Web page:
Handel Lamp Company History

Handel lamp history article by Jim Hoyle

Handel lamp reverse painted Riverbed Scenic Riverbed Scenic Reverse Painted Lamp auctioned for over $ 81,000

In 1876, Philip Julius Handel first established the company in Meriden, Connecticut in 1876. They specialized in high quality reverse painted lamp shades and at the time were generally considered a moderately economical alternative to the lamps of Louis Comfort Tiffany ...

They also made leaded glass shades similar to Tiffany as well as vases, humidor boxes and other decorative objects. The most popular lamps of the Art Nouveau period (1890-1920) and the Art Deco period (1920-1939) were Tiffany, Handel, Pairpoint and Duffner & Kimberly.

In 1885, Philip (age 19) and Adolph Eydam (age 21) formed a partnership and created the “Eydam and Handel Company” in Meriden, Connecticut specializing in glass decorating and lamp manufacturing.

In 1892 the partnership ended and the company later moved to larger facilities in New York city in 1893 and was known as “Philip J. Handel” and later as “Handel and Company”.

Initially the company used lamp bases that were made by other lamp companies such as the Edward Miller Company and Bradley & Hubbard who were both located in Meriden Connecticut at that time. Handel would also fit their shades to their retail customers existing bases which were from other sources.

In 1902 Phillip opened his own foundry and began producing his own lamp bases.

On June 11, 1903 the company was incorporated and Philip, Albert Parlow, and Antone Teich were the principals. The electrical sockets were manufactured by The Hubbell Company in Hartford, Connecticut. Some of these sockets were labeled by Hubbell with the Handel marking on them.

In 1906, Philip married Fannie Hirschfield his second wife.

In 1914 Phillip died and his wife, Fannie became the company's president of the company.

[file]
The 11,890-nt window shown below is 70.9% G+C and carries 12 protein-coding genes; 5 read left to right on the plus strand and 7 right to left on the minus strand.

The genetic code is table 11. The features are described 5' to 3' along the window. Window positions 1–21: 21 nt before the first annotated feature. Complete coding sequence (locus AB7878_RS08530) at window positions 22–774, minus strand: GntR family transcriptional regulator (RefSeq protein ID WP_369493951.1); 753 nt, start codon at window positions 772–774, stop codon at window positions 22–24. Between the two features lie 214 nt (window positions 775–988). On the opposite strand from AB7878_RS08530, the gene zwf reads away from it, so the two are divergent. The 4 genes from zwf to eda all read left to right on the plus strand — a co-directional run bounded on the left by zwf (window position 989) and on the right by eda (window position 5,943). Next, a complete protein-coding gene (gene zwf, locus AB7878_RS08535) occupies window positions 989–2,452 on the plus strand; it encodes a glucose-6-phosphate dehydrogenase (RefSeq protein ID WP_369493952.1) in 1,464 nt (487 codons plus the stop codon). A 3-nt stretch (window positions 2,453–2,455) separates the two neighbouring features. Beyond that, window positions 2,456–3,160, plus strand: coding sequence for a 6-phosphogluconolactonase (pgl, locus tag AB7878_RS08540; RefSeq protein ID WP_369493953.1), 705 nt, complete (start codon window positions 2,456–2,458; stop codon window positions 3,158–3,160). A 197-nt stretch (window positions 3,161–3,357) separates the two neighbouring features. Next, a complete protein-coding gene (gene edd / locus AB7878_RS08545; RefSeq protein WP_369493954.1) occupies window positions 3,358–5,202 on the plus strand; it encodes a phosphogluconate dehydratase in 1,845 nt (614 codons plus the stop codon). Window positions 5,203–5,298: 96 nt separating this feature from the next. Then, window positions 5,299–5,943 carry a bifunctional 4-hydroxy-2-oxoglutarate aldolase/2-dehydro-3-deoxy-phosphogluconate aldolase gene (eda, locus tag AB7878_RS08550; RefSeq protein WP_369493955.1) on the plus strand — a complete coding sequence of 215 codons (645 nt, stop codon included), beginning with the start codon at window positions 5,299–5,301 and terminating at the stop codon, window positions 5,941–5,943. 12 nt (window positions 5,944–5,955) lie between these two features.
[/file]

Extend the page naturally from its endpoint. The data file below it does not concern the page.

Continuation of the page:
In 1918 Fannie remarried.

In 1919 William F. Handel, Philip’s cousin took control of the company.

During 1918, following World War I was a period of tremendous growth. The economy was roaring and the company had assembled a very impressive and talented group of artists and craftsmen. However, the Great Depression drastically changed the company's fortunes and by 1929 the company was struggling. The company ceased production completely in 1936.

The company is a prime example of fine American quality craftsmanship. Although best know for their reverse painted glass lamps they are also well know for their slag glass and stained glass Tiffany style lamps.

In 1906 Handel developed a new shade with a metal overlay they called "TEROCA" and until 1920's this and other types of leaded lamps were a large part of the company's production.

Handel bases were most commonly made of a zinc alloy called spelter with a bronze patina or finish. Some bases were made of genuine bronze. The marking was commonly the company name on the bottom of the base which consisted of raised or incised letters and/or a fabric label. Sometimes the marking would be underneath the base or on top of the base. Lamp shades were marked on metal components and/or on the glass itself. Some of the glass pieces are signed by the artists. Many of the medium to larger lamp bases were wired with multiple sockets which were operated by pull chains that had small and various shaped pull balls and acorns on the ends of the chain.

Some of his glass artists are highly regarded and their works bring a premium price. Their signatures can be seen on some lamp shades. Among these well regarded artists are Bailey, Bedigie, Broggi, Gubisch, Matzow, Palme, and Parlow and Runge. 

It has long been a common practice to match and mix slag lamp shades, Tiffany type shades and others to various lamp bases that were not original. Another common practice has been to place an unsigned shade on a signed lamp base and pass the entire lamp off as a original. Many lamps and shades are referred to as being "Handel" simply because the style is similar to that of an original.

Many experts today suggest that about 90 % of all lamps called Handel were not actually made by his company. This will continue to be an ongoing issue which all sellers and buyers must be made aware. There are many lamps that are signed but that are not authentic. There are many fake markings that appear genuine to the untrained eye. Identification is a subjective process that few people are qualified to do. Given the company's history it is sometimes difficult to prove the negative: i.e. that a particular lamp is not an original. You will find that a Handel lamp and shade with correct markings, attributes and documentation commands a very premium price as compared to any lamp that looks like or that is attributed to his company.

Some small and simple desk and simple piano lamps have recently sold for a few hundred dollars. Generally the more complex ones sell for over $ 2,000 and the intricate reverse painted lamps may sell for many thousands.

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